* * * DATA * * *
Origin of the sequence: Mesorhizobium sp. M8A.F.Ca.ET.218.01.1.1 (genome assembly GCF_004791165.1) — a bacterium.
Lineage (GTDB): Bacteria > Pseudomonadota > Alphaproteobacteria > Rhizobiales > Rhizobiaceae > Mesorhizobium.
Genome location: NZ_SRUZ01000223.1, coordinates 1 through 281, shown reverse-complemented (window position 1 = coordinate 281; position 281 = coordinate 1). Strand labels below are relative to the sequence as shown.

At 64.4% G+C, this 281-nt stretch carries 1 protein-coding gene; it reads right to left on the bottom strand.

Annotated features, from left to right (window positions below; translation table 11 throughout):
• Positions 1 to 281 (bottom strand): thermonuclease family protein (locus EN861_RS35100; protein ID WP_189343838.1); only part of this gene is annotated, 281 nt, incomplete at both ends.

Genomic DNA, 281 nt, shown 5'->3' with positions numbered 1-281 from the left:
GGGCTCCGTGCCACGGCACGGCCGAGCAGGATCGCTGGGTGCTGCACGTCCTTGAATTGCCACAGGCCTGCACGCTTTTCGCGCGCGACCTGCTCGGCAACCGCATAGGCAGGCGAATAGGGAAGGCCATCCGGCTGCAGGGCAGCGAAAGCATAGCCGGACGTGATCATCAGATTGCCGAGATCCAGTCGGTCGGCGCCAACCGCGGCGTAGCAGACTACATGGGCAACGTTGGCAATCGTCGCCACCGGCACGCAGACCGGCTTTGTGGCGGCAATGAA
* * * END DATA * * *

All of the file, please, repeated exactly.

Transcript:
Origin of the sequence: Mesorhizobium sp. M8A.F.Ca.ET.218.01.1.1 (genome assembly GCF_004791165.1) — a bacterium.
Lineage (GTDB): Bacteria > Pseudomonadota > Alphaproteobacteria > Rhizobiales > Rhizobiaceae > Mesorhizobium.
Genome location: NZ_SRUZ01000223.1, coordinates 1 through 281, shown reverse-complemented (window position 1 = coordinate 281; position 281 = coordinate 1). Strand labels below are relative to the sequence as shown.

At 64.4% G+C, this 281-nt stretch carries 1 protein-coding gene; it reads right to left on the bottom strand.

Annotated features, from left to right (window positions below; translation table 11 throughout):
• Positions 1 to 281 (bottom strand): thermonuclease family protein (locus EN861_RS35100; protein ID WP_189343838.1); only part of this gene is annotated, 281 nt, incomplete at both ends.

Genomic DNA, 281 nt, shown 5'->3' with positions numbered 1-281 from the left:
GGGCTCCGTGCCACGGCACGGCCGAGCAGGATCGCTGGGTGCTGCACGTCCTTGAATTGCCACAGGCCTGCACGCTTTTCGCGCGCGACCTGCTCGGCAACCGCATAGGCAGGCGAATAGGGAAGGCCATCCGGCTGCAGGGCAGCGAAAGCATAGCCGGACGTGATCATCAGATTGCCGAGATCCAGTCGGTCGGCGCCAACCGCGGCGTAGCAGACTACATGGGCAACGTTGGCAATCGTCGCCACCGGCACGCAGACCGGCTTTGTGGCGGCAATGAA